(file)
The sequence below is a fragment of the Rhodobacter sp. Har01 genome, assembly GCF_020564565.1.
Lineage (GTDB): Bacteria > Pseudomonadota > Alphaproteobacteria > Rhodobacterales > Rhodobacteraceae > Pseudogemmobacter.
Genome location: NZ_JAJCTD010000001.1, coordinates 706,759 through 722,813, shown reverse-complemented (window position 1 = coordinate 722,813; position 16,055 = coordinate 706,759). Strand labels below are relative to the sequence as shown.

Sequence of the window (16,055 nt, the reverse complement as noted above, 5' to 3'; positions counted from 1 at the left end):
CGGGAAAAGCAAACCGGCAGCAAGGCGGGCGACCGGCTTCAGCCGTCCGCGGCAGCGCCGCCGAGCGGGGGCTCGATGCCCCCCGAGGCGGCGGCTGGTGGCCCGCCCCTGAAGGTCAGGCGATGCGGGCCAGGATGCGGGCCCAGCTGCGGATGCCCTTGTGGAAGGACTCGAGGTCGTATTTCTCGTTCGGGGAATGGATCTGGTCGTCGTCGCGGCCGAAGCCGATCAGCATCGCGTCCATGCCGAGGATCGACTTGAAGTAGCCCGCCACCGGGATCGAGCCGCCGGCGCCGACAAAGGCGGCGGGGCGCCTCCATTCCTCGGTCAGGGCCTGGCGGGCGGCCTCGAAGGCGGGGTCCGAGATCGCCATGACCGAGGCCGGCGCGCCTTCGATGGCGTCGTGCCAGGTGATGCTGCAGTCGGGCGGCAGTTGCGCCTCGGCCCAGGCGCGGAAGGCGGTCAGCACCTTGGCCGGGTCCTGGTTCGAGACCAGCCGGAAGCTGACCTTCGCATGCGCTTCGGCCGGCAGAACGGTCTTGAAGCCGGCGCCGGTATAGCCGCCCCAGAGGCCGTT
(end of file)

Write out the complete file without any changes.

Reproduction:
The sequence below is a fragment of the Rhodobacter sp. Har01 genome, assembly GCF_020564565.1.
Lineage (GTDB): Bacteria > Pseudomonadota > Alphaproteobacteria > Rhodobacterales > Rhodobacteraceae > Pseudogemmobacter.
Genome location: NZ_JAJCTD010000001.1, coordinates 706,759 through 722,813, shown reverse-complemented (window position 1 = coordinate 722,813; position 16,055 = coordinate 706,759). Strand labels below are relative to the sequence as shown.

Sequence of the window (16,055 nt, the reverse complement as noted above, 5' to 3'; positions counted from 1 at the left end):
CGGGAAAAGCAAACCGGCAGCAAGGCGGGCGACCGGCTTCAGCCGTCCGCGGCAGCGCCGCCGAGCGGGGGCTCGATGCCCCCCGAGGCGGCGGCTGGTGGCCCGCCCCTGAAGGTCAGGCGATGCGGGCCAGGATGCGGGCCCAGCTGCGGATGCCCTTGTGGAAGGACTCGAGGTCGTATTTCTCGTTCGGGGAATGGATCTGGTCGTCGTCGCGGCCGAAGCCGATCAGCATCGCGTCCATGCCGAGGATCGACTTGAAGTAGCCCGCCACCGGGATCGAGCCGCCGGCGCCGACAAAGGCGGCGGGGCGCCTCCATTCCTCGGTCAGGGCCTGGCGGGCGGCCTCGAAGGCGGGGTCCGAGATCGCCATGACCGAGGCCGGCGCGCCTTCGATGGCGTCGTGCCAGGTGATGCTGCAGTCGGGCGGCAGTTGCGCCTCGGCCCAGGCGCGGAAGGCGGTCAGCACCTTGGCCGGGTCCTGGTTCGAGACCAGCCGGAAGCTGACCTTCGCATGCGCTTCGGCCGGCAGAACGGTCTTGAAGCCGGCGCCGGTATAGCCGCCCCAGAGGCCGTT